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Thinking outside the box

I really hope this article is tongue in cheek. If not (or even if so) then I have a better idea… just replace money with bananas and release several million monkeys into every major city. It will stop people and companies getting into debt because they have to be spent quickly before they go off or marauding monkeys steal them (what with monkeys being vastly more likely to act in a consistent manner than any government that has ever existed since the beginning of human history).

If science ever finds a away to expunge people from history and un-invent their ideas from people’s minds, making all books on the subject vanish into some dimensional tesseract, I would nominate John Maynard Keynes as the most pressing candidate for expungement.

27 comments to Thinking outside the box

  • Lee Moore

    Sadly, I don’t think it’s tongue in cheek. But two bits in particular made me smile :

    1. where he talks about the methods of dropping cash into the economy without wasting fuel on helicopters. I don’t think I have ever seen a helicopter drop merchant suggest the easiest and most obvious method, which is absolutely guaranteed to ensure that the cash is distributed to every nook and cranny of he economy – simply not collecting taxes. I think that tells you all you need to know about where these fellows are coming from.

    2. where he encourages governments to be bold and discard old fashioned caution, brushing off any worries about currency destruction and hyperinflation with an airy reference to how they’ve been pretty good at managing to avoid such calamities in the past. To the extent that they have been successful at warding off such evils in the past (and of course they have not always been so) perhaps that boring old caution might have had something to do with it ?

    But what makes me smile most of all is to my usual reflection on new proposals of economic lunacy. Today’s lunacy would merely add to the countless lunacies already imposed on commerce by politics, which amount to a towering burden that one would think must be crippling. And yet the creature survives – and even thrives. What an extraordinarily resilient creature free market capitalism must be if it can survive all the lunatic schemes that are devised to hobble it.

  • lairdb

    In re. the banana proposal: see Larry Niven’s article “The Roentgen Standard“.

  • Tedd

    Is this really all that different from quantitative easing? Also, am I missing something or did Hadas counsel a massive expansion of the money supply while simultaneously criticizing low interest rates for punishing those who save? That seems inconsistent. I admit that I haven’t read Keynes directly, but my understanding was that Keynes did not argue that expanding the money supply wouldn’t lower the value of the currency, he only argued that — under certain circumstances — expanding the money supply would “kick start” growth so that there was little or no net loss of currency value. Do I have that wrong?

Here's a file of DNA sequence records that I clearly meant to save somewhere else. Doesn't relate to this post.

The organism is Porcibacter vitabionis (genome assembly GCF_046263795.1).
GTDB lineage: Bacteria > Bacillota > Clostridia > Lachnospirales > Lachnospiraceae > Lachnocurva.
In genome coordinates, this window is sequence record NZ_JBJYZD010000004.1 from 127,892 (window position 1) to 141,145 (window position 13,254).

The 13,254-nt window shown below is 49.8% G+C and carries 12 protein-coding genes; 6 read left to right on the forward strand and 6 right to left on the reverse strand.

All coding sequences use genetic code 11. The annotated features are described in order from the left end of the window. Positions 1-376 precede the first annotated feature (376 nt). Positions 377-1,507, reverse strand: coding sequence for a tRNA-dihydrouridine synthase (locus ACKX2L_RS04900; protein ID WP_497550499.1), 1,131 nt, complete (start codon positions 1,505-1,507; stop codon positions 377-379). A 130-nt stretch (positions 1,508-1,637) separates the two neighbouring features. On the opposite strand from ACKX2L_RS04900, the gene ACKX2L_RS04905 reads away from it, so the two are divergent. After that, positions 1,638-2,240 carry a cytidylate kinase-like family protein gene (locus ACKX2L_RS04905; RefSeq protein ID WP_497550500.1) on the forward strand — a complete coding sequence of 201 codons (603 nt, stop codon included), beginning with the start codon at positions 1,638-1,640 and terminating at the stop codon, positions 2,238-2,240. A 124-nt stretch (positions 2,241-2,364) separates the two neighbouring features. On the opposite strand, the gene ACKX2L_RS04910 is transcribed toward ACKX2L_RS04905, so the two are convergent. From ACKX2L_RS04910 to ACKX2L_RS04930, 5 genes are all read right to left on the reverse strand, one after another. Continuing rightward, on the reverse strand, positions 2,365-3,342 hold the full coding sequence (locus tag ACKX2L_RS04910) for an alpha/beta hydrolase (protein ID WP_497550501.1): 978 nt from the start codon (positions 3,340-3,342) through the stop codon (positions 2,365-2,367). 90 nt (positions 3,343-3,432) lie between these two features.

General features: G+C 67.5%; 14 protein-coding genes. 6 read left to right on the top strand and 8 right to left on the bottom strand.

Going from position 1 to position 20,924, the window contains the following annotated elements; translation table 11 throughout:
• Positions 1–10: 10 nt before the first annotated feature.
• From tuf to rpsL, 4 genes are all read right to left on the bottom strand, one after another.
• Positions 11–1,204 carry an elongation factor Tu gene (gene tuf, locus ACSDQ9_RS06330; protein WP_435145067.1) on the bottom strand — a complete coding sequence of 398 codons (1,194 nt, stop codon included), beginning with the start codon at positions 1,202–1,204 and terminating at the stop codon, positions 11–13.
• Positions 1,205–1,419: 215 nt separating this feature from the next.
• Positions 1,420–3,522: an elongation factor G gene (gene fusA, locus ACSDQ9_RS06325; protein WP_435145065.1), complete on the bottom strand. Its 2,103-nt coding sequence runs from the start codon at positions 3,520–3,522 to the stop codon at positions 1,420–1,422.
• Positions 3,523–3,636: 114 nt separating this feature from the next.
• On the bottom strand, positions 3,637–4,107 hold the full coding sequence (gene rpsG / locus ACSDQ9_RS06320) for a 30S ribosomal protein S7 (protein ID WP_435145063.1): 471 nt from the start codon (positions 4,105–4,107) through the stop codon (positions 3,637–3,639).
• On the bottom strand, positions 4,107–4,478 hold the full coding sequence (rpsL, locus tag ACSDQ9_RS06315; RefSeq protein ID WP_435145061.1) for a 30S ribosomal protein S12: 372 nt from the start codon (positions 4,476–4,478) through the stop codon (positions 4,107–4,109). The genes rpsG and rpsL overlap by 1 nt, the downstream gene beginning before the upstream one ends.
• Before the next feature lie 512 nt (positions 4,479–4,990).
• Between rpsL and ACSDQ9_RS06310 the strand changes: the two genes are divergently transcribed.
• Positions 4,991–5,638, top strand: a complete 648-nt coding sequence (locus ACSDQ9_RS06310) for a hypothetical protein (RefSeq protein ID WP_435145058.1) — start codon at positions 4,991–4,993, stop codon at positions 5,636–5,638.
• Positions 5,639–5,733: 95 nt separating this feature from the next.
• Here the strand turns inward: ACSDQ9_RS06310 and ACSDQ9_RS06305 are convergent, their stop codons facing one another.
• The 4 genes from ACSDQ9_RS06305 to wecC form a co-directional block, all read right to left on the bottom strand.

• Schrodinger's Dog


    Absolutely spot-on.

    Governments could stop collecting taxes and simply print the money instead. (OK, I know: they don’t print money anymore. Rather, they create electronic credits. But you know what I mean.)

    Indeed, if the problems of the global economy are being caused by too little money, it makes me wonder why so many politicians in Europe and the US actually want to raise taxes.

  • Regional

    How many rounds of Quantitative Easing were there and did the Economy go into a boom cycle?

  • Regional

    One of the reasons QE doesn’t work is local manufactures are not ready to satisfy demand resulting in demand being satisfied by imports, but I’m only a dumb Bogan, so what would I know.

  • Paul Marks

    Quite correct Perry.

    As for the issue itself.

    Money should not just be a medium-of-exchange – it should also be a store-of-value. Just because economic value is subjective does not mean it can not be stored – for example gold and silver have served this function for thousands of years (and for good reasons).

    As for lending (borrowing) it should be financed (100%) by REAL SAVINGS – by the sacrifice of consumption.

    Keynesianism denies all the above – and all the leading politicians (including the leaders of my own tribe – the Conservative Party) are Keynesians – and they are all wrong. Absolutely and totally wrong – not over details (such as whether the extra “demand” will be satisfied by imports or not) but over the central principle itself.

    One does not build long term prosperity by expanding “demand” – by lending out money that no one has saved.

    The whole revolt against “Says Law” is wrong – utterly and completely wrong.

  • Richard Thomas

    I am no fan of Keynes but it’s my understanding that several things he advocated are ignored by those who serve in his name. For example, while he advocated increased government spending in down times (an awful idea), he also advocated the government saving during the good times (which would almost undoubtedly lead to extended periods of financial prosperity). As it is, the spend when it’s bad, spend more when it’s good mentality just leads to the boom and bust (with extended bust) cycles that we are seeing.